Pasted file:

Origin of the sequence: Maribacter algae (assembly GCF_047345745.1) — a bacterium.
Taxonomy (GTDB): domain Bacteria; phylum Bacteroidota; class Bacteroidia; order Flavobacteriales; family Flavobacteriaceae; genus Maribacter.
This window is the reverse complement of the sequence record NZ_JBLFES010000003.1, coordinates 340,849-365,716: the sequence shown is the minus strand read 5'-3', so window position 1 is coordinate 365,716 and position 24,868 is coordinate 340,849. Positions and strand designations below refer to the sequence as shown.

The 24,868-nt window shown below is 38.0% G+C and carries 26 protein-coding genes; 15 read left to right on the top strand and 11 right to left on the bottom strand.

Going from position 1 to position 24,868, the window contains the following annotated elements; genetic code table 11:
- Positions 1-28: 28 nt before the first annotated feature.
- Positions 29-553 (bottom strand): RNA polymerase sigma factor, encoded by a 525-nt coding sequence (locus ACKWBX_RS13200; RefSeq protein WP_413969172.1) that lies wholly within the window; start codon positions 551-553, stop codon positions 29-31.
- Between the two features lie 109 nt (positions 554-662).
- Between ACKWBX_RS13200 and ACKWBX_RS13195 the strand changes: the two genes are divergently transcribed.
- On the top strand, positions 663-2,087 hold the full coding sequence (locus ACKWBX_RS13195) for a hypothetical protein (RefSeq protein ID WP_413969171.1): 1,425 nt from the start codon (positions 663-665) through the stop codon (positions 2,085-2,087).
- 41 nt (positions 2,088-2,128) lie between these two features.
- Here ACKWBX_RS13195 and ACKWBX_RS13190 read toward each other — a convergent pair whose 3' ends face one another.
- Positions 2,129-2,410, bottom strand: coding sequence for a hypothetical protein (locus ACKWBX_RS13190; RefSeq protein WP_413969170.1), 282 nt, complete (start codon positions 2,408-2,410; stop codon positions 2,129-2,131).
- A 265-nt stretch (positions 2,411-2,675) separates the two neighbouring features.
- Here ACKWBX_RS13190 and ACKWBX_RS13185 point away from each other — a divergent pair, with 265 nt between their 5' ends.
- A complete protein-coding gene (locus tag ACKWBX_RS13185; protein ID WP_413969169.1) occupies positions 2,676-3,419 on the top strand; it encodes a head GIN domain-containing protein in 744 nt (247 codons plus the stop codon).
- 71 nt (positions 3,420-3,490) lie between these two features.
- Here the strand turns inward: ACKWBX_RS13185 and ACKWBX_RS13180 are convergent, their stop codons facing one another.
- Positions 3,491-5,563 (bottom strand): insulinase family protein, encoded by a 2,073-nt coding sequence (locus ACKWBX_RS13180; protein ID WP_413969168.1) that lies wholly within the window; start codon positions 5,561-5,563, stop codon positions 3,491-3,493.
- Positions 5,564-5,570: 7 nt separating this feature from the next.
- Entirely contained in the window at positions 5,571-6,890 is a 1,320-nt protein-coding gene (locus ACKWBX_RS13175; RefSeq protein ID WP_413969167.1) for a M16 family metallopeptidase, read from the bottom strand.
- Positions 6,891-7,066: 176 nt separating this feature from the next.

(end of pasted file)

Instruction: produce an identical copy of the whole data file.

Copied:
Origin of the sequence: Maribacter algae (assembly GCF_047345745.1) — a bacterium.
Taxonomy (GTDB): domain Bacteria; phylum Bacteroidota; class Bacteroidia; order Flavobacteriales; family Flavobacteriaceae; genus Maribacter.
This window is the reverse complement of the sequence record NZ_JBLFES010000003.1, coordinates 340,849-365,716: the sequence shown is the minus strand read 5'-3', so window position 1 is coordinate 365,716 and position 24,868 is coordinate 340,849. Positions and strand designations below refer to the sequence as shown.

The 24,868-nt window shown below is 38.0% G+C and carries 26 protein-coding genes; 15 read left to right on the top strand and 11 right to left on the bottom strand.

Going from position 1 to position 24,868, the window contains the following annotated elements; genetic code table 11:
- Positions 1-28: 28 nt before the first annotated feature.
- Positions 29-553 (bottom strand): RNA polymerase sigma factor, encoded by a 525-nt coding sequence (locus ACKWBX_RS13200; RefSeq protein WP_413969172.1) that lies wholly within the window; start codon positions 551-553, stop codon positions 29-31.
- Between the two features lie 109 nt (positions 554-662).
- Between ACKWBX_RS13200 and ACKWBX_RS13195 the strand changes: the two genes are divergently transcribed.
- On the top strand, positions 663-2,087 hold the full coding sequence (locus ACKWBX_RS13195) for a hypothetical protein (RefSeq protein ID WP_413969171.1): 1,425 nt from the start codon (positions 663-665) through the stop codon (positions 2,085-2,087).
- 41 nt (positions 2,088-2,128) lie between these two features.
- Here ACKWBX_RS13195 and ACKWBX_RS13190 read toward each other — a convergent pair whose 3' ends face one another.
- Positions 2,129-2,410, bottom strand: coding sequence for a hypothetical protein (locus ACKWBX_RS13190; RefSeq protein WP_413969170.1), 282 nt, complete (start codon positions 2,408-2,410; stop codon positions 2,129-2,131).
- A 265-nt stretch (positions 2,411-2,675) separates the two neighbouring features.
- Here ACKWBX_RS13190 and ACKWBX_RS13185 point away from each other — a divergent pair, with 265 nt between their 5' ends.
- A complete protein-coding gene (locus tag ACKWBX_RS13185; protein ID WP_413969169.1) occupies positions 2,676-3,419 on the top strand; it encodes a head GIN domain-containing protein in 744 nt (247 codons plus the stop codon).
- 71 nt (positions 3,420-3,490) lie between these two features.
- Here the strand turns inward: ACKWBX_RS13185 and ACKWBX_RS13180 are convergent, their stop codons facing one another.
- Positions 3,491-5,563 (bottom strand): insulinase family protein, encoded by a 2,073-nt coding sequence (locus ACKWBX_RS13180; protein ID WP_413969168.1) that lies wholly within the window; start codon positions 5,561-5,563, stop codon positions 3,491-3,493.
- Positions 5,564-5,570: 7 nt separating this feature from the next.
- Entirely contained in the window at positions 5,571-6,890 is a 1,320-nt protein-coding gene (locus ACKWBX_RS13175; RefSeq protein ID WP_413969167.1) for a M16 family metallopeptidase, read from the bottom strand.
- Positions 6,891-7,066: 176 nt separating this feature from the next.